Being in the second-to-last season of Better Call Saul, I guess we should expect a lot more Breaking Bad links to start popping up. We certainly got a big one this week. After ending up in the back of Nacho’s car, Saul finds himself in Lalo’s garage. He has no idea what’s going on, he just knows he probably shouldn’t do whatever it is they want him to. They tell him they need some legal help and he has a brief moment of relief. Then they tell him to give Krazy-8, now in custody, a script for what to tell the police. They need lawyer-client confidentiality. Saul clearly doesn’t want this. He offers them alternatives, and then tries to price them out. He tosses out the high number of $7,925 in the hopes that they’ll go ahead without his services. Turns out he underestimated just how much money an international drug dealer has on hand. Lalo pays him $8,000 for his trouble.
That’s the story of Jimmy in this episode. He consistently underestimates the situation in front of him and ends up in way over his head. At first, it seems like he’s got everything under control. He makes sure no one is watching or listening in, then hands Krazy-8 a legal pad full of talking points. The plan starts to go off the rails a little bit once the DEA shows up. Yes, the DEA. That means we get to see Hank Schrader. He’s alive and well, and has no idea that his brother-in-law will begin cooking meth in the near future. He’s also smart. Saul tries to run a con on him, but Hank sees right through it. Saul got cocky and laid it on just a little too thick. Saul ends up having to give up a contingency. Krazy-8’s information has to lead to an arrest for him to get out. Hank agrees, but now Saul has to sell the idea to Lalo.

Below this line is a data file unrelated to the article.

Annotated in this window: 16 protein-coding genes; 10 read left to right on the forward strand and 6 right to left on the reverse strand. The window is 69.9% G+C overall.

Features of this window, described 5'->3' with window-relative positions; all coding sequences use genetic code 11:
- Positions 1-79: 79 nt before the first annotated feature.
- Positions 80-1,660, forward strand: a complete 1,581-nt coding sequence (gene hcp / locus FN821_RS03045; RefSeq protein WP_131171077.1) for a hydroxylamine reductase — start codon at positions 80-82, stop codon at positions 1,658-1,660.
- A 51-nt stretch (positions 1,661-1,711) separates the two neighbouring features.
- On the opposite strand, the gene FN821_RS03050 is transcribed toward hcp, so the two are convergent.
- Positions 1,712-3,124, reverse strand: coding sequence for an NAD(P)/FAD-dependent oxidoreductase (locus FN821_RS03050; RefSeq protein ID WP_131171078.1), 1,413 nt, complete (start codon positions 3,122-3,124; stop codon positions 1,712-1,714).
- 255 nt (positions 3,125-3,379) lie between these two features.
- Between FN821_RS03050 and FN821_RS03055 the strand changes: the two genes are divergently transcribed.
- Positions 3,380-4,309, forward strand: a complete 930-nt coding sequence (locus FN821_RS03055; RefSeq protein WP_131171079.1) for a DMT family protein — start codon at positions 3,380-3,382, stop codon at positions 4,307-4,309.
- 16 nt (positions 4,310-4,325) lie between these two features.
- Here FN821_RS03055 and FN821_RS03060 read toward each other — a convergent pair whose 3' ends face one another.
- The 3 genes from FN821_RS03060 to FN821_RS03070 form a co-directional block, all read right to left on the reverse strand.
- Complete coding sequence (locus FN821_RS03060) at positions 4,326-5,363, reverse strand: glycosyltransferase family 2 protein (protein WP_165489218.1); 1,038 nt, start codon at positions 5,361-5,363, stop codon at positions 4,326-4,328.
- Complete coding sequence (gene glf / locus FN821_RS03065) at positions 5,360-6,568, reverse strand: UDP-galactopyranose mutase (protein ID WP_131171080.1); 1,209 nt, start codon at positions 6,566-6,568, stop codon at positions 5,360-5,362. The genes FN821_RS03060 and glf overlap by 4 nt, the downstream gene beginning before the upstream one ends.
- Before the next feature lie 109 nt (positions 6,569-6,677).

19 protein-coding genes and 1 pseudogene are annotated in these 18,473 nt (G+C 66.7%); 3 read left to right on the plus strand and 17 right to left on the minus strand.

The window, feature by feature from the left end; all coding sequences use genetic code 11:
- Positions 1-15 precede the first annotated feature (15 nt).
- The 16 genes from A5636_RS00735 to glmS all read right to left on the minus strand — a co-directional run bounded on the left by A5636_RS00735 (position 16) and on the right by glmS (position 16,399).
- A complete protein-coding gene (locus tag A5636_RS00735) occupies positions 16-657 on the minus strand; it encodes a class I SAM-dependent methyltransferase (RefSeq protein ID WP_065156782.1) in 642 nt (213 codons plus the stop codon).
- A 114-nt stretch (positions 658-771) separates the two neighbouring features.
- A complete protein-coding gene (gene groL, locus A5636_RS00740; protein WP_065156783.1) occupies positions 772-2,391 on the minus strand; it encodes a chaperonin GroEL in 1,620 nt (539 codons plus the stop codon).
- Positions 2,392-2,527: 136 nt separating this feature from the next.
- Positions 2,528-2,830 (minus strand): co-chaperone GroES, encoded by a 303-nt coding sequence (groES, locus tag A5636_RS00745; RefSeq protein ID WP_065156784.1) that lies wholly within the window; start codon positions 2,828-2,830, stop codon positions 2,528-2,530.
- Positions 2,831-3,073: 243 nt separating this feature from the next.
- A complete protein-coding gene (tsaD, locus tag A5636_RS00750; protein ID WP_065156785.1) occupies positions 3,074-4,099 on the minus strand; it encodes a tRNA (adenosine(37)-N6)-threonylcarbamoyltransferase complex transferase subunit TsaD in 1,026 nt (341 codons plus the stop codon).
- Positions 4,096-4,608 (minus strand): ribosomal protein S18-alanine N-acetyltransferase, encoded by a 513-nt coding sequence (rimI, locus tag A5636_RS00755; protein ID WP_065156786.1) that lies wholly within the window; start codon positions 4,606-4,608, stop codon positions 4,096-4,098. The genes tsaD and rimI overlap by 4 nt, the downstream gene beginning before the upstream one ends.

I loved watching Bob Odenkirk’s face in this episode. He knows he’s making a bad decision, but he doesn’t see a way out. He took Lalo’s money, and now he’s setting someone up with the DEA. He sells the deal to Lalo reasonably well. Krazy-8 had to become an informant to get the deal, but Saul tells Lalo he can now point the feds in any direction he wants. Lalo accepts the deal, and that’s when Saul tries to break things off. He says cases are getting too busy for him to take on more work, but Lalo pointedly replies, “You’ll make time.” Saul knows it’s too late to back out. It was too late the moment he took the money. Nacho won’t tell him who he set up, but he makes the point absolutely clear. It doesn’t matter that Jimmy doesn’t want to be caught in the middle. He’s in it now, and there’s no getting out.